International Women's Day
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In 2013, Veniamin Konstantinovich Balika showed up at K&K Cheese in Cashton, Wisconsin, bearing paperwork that identified him as an employee of a trans-national trucking company. The company was contracted to take a $200,000 payload of Muenster to Texas.For K&K, it was a normal transaction, a routine transportation deal, one of dozens the company would make over the year. Outside of engine problems, K&K had no reason to suspect any trouble…
In 2013, Veniamin Konstantinovich Balika showed up at K&K Cheese in Cashton, Wisconsin, bearing paperwork that identified him as an employee of a trans-national trucking company. The company was contracted to take a $200,000 payload of Muenster to Texas. For K&K, it was a normal transaction, a routine transportation deal, one of dozens the company would make over the year. Outside of engine problems, K&K had no reason to suspect any trouble…
Balika, however, wasn’t working for a trucking company (or at least a legitimate one), and he certainly wasn’t going to Texas. Balika was executing a heist.
A robbery like this is simple: it takes little to assemble a truck driver costume, security isn’t strict on food cargo, and anyone with average research and computer skills can produce false paperwork. So after presenting his documents, Balika watched as a work team loaded 42,000 pounds of cheese into his refrigerated truck, entered the driver’s seat, and made off with a payload that could net him hundreds of thousands of dollars on the black market. The swoon of adrenaline carried his truck of savory mold all the way to New Jersey – until police at the Vince Lombardi service area, a popular truck stop off the Turnpike, stopped him.
While tax fraud or Ponzi schemes induce mild interest, heists quicken the heart. When a famous painting disappears in a heavily secured museum, we delight in imagining how one might “dodge the lasers,” but most of our interest lays in contemplating the utter boldness it takes to say, “fuck it, I’m going to steal a Picasso.” In this light, a food heist is extra compelling, because it forces us to ask an additional question: why would someone steal energy drinks or breakfast spread (or protein bars for that matter) when he or she could steal, well, anything else?
Food heists are not as rare as we might imagine – the past few years have revealed a number of people who are more tempted to lift a truckload of Redbull or £14,000 worth of Nutella than they are a painting.
Let’s start on the seemingly neutral ground of cheese. While each food heist is context-specific, it’s safe to say that stealing a common food feels less grave than stealing medical supplies. When a New Zealand couple lifted kilos of cheese from an Auckland bound train in 2009 and were subsequently swept into a car chase, they began to hurl the smelly substance at the pursuing police vehicles. The image of police officers burning rubber as they screech around blocks of cheese in a high-speed pursuit is certainly comical, even exciting. But criminal? Mildly.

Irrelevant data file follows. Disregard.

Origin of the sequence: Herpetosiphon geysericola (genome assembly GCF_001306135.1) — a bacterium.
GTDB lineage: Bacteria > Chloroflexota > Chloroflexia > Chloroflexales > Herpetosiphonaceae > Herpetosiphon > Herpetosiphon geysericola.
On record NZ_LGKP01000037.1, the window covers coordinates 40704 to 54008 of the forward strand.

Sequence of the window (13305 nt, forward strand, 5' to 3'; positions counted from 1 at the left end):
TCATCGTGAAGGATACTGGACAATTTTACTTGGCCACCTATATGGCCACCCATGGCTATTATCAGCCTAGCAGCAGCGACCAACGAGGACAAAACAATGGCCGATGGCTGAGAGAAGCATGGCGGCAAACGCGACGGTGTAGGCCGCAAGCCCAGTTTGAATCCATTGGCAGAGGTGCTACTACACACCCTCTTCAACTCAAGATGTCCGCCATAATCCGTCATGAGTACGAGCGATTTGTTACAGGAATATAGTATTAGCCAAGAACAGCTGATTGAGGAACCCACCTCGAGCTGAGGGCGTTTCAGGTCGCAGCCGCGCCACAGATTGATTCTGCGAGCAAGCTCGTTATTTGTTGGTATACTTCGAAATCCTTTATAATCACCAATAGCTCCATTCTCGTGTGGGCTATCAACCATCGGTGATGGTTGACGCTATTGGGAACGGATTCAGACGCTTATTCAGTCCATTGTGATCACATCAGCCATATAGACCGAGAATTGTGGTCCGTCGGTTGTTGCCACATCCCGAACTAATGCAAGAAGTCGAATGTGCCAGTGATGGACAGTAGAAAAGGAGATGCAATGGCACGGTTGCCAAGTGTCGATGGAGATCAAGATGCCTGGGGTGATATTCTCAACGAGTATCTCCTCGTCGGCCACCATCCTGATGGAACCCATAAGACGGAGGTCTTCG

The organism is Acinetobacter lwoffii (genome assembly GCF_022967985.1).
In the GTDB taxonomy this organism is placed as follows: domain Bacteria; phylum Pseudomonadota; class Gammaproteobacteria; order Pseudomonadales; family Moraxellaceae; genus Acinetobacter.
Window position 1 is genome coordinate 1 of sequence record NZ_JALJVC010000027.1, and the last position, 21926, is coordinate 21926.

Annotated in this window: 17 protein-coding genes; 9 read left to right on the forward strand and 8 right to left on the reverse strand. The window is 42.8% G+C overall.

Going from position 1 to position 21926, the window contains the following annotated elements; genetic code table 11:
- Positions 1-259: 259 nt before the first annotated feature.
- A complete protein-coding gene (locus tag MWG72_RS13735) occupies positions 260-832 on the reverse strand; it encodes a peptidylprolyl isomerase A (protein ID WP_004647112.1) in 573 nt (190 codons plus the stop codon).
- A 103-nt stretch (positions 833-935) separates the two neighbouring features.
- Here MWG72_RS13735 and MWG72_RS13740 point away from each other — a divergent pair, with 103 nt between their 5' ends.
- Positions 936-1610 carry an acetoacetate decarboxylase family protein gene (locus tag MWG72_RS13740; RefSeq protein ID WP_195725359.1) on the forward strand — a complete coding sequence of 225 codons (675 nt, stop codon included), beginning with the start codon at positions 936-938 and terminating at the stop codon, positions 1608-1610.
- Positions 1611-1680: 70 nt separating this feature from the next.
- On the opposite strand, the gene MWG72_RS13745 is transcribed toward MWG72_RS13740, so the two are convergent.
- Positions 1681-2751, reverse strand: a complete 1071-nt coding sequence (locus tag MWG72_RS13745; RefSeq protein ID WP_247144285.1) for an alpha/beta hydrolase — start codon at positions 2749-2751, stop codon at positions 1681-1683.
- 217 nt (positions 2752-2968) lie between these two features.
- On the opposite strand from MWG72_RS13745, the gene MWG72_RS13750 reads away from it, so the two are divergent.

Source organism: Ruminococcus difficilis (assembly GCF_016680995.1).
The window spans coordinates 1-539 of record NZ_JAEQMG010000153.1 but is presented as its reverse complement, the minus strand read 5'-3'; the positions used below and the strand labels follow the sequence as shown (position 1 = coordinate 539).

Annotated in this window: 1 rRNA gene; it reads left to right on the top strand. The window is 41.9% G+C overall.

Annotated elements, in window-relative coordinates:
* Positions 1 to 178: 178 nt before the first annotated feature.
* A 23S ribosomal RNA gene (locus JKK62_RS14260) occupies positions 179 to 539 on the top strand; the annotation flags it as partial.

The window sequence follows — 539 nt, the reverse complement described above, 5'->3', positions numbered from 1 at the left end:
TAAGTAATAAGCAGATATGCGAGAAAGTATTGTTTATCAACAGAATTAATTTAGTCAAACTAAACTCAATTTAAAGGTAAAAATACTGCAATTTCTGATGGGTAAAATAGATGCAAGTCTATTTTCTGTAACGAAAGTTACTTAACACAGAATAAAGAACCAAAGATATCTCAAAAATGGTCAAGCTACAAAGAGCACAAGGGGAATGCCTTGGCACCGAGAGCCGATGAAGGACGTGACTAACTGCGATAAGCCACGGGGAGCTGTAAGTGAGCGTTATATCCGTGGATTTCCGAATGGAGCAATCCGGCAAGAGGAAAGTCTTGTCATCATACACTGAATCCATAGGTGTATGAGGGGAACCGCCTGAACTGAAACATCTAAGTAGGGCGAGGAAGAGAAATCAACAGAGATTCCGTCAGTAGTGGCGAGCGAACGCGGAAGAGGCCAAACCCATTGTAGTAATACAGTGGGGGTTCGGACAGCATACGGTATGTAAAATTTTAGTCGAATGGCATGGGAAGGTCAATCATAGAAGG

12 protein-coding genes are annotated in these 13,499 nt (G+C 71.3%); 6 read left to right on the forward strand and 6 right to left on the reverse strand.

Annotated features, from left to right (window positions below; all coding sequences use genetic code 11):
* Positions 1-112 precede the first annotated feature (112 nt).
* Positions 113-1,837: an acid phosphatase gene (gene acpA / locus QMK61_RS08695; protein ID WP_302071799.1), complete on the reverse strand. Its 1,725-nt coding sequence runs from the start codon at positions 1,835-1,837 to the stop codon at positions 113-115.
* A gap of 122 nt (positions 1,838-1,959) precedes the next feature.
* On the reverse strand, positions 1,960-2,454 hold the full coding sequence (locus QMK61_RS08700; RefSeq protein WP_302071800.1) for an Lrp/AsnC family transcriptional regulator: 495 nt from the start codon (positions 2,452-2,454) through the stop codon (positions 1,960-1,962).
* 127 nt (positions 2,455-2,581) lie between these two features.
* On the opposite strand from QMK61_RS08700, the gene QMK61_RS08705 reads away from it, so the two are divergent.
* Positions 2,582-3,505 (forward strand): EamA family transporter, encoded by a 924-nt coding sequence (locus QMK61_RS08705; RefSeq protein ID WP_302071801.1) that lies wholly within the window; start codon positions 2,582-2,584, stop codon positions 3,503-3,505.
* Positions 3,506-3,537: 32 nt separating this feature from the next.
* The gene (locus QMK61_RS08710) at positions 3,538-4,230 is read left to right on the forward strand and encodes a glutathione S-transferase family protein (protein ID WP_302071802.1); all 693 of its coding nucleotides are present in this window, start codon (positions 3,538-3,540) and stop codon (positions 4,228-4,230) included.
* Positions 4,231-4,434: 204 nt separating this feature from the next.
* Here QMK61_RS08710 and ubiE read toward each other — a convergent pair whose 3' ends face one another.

Regardless, cheese remains the most stolen food on the planet, with approximately 4% of all cheese produced ending up in the hands of criminals. In terms of value, that’a a tremendous amount of stolen money. This statistic refers not only to small thefts but to major heists as well, like the one attempted by Balika.
Of course, motivations for food theft run deeper than ethics and excitement. With rising food prices, a black-market for luxury foods has blossomed in which stolen victuals pull in nearly 70 cents on the dollar, versus the 30 cents garnered from illegal electronic sales. The 2013 Global Cargo Theft Threat Assessment, printed by FreightWatch, reveals that most cargo heists are executed in the transport stage through a deceptive pickup.
Instead of hijacking highway food trucks 1920’s style with tommy guns and fedoras, modern food thieves simply don the identity of the scheduled transporter and, like Balika, steal the food at the pick-up location. According to FreightWatch, from 2009 to 2012 this type of cargo theft increased by an incredible 763%.
While it may not be as exciting as dangling into Fort Knox on a wire, some food heists are equally as baffling as high-profile thefts. In 2012, for example, the BBC reported a story on a Canadian maple syrup heist of up to 30 million Canadian dollars. When the Federation of Quebec Maple Syrup performed their typical inventory check on a maple syrup stockpile north of Montreal, they were stunned to discover that every single barrel was completely empty. The question of how the 3.4 million liters of maple syrup disappeared into thin air is still is still beyond the scope of investigators.
These types of high-profile food heists do invoke an Ocean’s Eleven flavor of intrigue, but the gravity of food thievery is diluted by how bizarre it is. Perhaps this contributes to why food is often a better target than diamonds. A food heist is a safer heist, both in actual execution and in social backlash. Despite how costly gourmet food products are (Whole Paycheck, anyone?), they’re not guarded by lasers—and only occasionally by security cameras. And when we hear that someone stole $30 million dollars worth of maple syrup, we’re not out for vengeance – we’re impressed (and strangely delighted).
Of course, it would be different if it were our maple syrup.